Japanese beetle damage and control
Fishburn, University of Illinois Extension
Send a link to a friend
[June 09, 2012]
Japanese beetle adults may be munching
on roses, lindens, raspberries, birch trees, crabapple and apple
trees in your neighborhood. The beetles are voracious foliage and
fruit feeders on nearly 300 species of plants. Feeding on plants
generally lasts for about six weeks.
The Japanese beetle is approximately a half-inch long and is
metallic green with coppery wing covers. The beetles chew the
leaf tissue between the veins, leaving a skeletonized leaf.
Adults most actively feed from 9 a.m. to 3 p.m. on warm, sunny
days. Normally they start feeding on the upper portions of
plants and work downward. Japanese beetles prefer plants exposed
to direct sunlight.
Since they are an introduced species, Japanese beetles donít
have any natural predators in the United States.
Damage to trees and shrubs is considered to be primarily
aesthetic. According to Phil Nixon, Extension entomologist,
"even heavily attacked trees and shrubs rarely exhibit severe
dieback, because the beetles attack after the bulk of food
production has already occurred in the leaves." "Photosynthetic
production primarily occurs early in the season when the leaves
are still soft and pliable. Japanese beetle defoliation occurs
later in the growing season," he explained. "This allows one to
selectively treat those trees and shrubs in very obvious
landscape locations and to ignore the damage on others."
There are several control options for Japanese beetles.
When the adult beetles change hosts, they prefer foliage
previously damaged by other Japanese beetles, so early
hand-removal of the beetles is effective. In the late afternoon
and evening, disturbed beetles fold their legs and drop to the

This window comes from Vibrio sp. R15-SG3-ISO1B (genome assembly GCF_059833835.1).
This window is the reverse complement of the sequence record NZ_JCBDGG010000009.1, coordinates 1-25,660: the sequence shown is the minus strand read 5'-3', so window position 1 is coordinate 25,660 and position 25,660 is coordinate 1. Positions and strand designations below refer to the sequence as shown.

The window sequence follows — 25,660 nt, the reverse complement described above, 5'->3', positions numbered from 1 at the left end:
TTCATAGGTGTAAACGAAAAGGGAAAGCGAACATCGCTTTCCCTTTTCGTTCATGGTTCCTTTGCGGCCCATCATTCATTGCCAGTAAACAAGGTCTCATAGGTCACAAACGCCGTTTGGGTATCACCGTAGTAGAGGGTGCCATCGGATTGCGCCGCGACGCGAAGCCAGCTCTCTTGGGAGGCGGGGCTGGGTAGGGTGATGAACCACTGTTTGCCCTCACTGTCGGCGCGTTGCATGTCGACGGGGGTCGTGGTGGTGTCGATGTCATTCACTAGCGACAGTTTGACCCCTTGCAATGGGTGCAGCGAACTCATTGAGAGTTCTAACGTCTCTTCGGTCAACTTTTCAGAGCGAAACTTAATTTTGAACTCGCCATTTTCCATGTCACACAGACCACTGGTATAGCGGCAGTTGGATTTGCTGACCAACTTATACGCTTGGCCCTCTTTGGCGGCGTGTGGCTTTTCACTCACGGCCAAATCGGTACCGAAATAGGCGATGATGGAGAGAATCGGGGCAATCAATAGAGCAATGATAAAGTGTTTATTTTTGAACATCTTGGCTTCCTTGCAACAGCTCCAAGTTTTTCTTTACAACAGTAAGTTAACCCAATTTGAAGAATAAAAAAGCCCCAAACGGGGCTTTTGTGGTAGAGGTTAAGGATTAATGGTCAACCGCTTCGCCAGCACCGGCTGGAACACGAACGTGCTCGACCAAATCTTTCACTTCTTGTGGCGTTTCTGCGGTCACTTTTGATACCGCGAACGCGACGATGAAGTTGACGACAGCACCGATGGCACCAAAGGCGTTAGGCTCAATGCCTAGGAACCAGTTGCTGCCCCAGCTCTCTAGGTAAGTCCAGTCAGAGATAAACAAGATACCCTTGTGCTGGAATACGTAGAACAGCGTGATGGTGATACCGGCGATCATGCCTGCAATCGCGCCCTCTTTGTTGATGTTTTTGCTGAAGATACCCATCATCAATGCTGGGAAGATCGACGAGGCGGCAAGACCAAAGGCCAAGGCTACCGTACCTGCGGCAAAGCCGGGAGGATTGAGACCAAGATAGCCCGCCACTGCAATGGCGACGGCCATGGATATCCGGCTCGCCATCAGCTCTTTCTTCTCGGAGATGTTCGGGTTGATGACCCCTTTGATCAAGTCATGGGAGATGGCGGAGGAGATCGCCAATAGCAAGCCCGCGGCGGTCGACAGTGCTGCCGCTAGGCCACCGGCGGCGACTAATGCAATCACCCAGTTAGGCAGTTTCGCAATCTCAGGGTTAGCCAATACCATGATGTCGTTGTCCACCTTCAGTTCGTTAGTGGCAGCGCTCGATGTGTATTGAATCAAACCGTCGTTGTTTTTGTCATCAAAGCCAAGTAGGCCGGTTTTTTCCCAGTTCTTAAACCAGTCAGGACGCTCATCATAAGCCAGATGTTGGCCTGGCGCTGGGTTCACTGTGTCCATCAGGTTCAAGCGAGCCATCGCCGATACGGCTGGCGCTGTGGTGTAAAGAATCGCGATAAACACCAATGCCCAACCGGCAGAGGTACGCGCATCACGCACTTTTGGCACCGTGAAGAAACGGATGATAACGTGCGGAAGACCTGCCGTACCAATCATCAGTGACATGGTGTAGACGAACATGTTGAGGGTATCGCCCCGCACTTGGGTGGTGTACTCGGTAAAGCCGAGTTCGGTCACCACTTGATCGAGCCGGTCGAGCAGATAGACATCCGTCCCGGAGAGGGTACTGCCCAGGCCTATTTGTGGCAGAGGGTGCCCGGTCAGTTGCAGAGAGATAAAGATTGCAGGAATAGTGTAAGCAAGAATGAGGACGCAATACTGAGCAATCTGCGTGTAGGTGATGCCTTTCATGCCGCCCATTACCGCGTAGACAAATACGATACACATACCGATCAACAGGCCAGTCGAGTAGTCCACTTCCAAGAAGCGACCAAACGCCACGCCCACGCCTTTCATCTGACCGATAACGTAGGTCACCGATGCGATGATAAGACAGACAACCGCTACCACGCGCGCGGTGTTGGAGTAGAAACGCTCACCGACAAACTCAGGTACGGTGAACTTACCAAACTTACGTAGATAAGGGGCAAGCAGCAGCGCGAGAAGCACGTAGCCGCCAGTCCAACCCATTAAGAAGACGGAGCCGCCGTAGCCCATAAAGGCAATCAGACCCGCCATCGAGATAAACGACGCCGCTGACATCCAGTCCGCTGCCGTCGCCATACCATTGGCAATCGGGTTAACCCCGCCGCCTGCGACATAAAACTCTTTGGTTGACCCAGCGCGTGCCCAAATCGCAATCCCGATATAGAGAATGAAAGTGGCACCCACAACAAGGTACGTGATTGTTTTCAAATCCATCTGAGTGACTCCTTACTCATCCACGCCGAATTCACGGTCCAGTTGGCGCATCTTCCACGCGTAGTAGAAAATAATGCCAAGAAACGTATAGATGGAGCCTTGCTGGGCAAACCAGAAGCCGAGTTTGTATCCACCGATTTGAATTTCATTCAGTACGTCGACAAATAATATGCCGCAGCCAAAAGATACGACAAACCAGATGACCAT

ground. By holding a container of rubbing alcohol (isopropyl
alcohol) or soapy water under beetles and poking at them, one
can easily collect a pint or so in less than an hour. If this is
done every day or two for the first couple of weeks after the
beetles emerge, subsequent damage through the summer is reduced.
Although labor-intensive, this is a viable option.
Netting is used to provide complete
protection. Rosarians protect prize individual buds and blooms
or even entire plants with netting. Backyard blueberry growers
use netting as well. Shade cloth with a high light
transmittance, spun-bound polyester row covers, netting sold in
fabric stores, window screening and other meshes all work well.
[to top of second column]
Insecticides provide effective control of adult Japanese beetles.
Heavily attacked plants can be sprayed with carbaryl (Sevin),
cyfluthrin and pyrethroid. Always read and follow label directions
for safe use of pesticides. Sevin is toxic to bees and other
beneficial insects and should be sprayed in the evening. Protect
natural enemies such as birds and predator insects by keeping the
use of conventional pesticides to a minimum. Spray only plants where
damage is very noticeable or food crops that are under attack.
Plants in less obvious parts of the landscape and large trees can go
Pheromone traps are available that contain an externally produced
hormonelike chemical attractive to male Japanese beetles and a
floral lure attractive to female beetles. The pheromone traps are
useful for detecting beetle emergence but are not recommended as a
control. Research shows that beetles are attracted from a
considerable distance to areas near the traps, but then switch their
seeking behavior to food plants, resulting in heavier plant damage
near traps. Even though the traps catch large numbers of beetles,
their use is not recommended.
[By JENNIFER FISHBURN, horticulture
University of Illinois Extension, Logan-Menard-Sangamon Unit]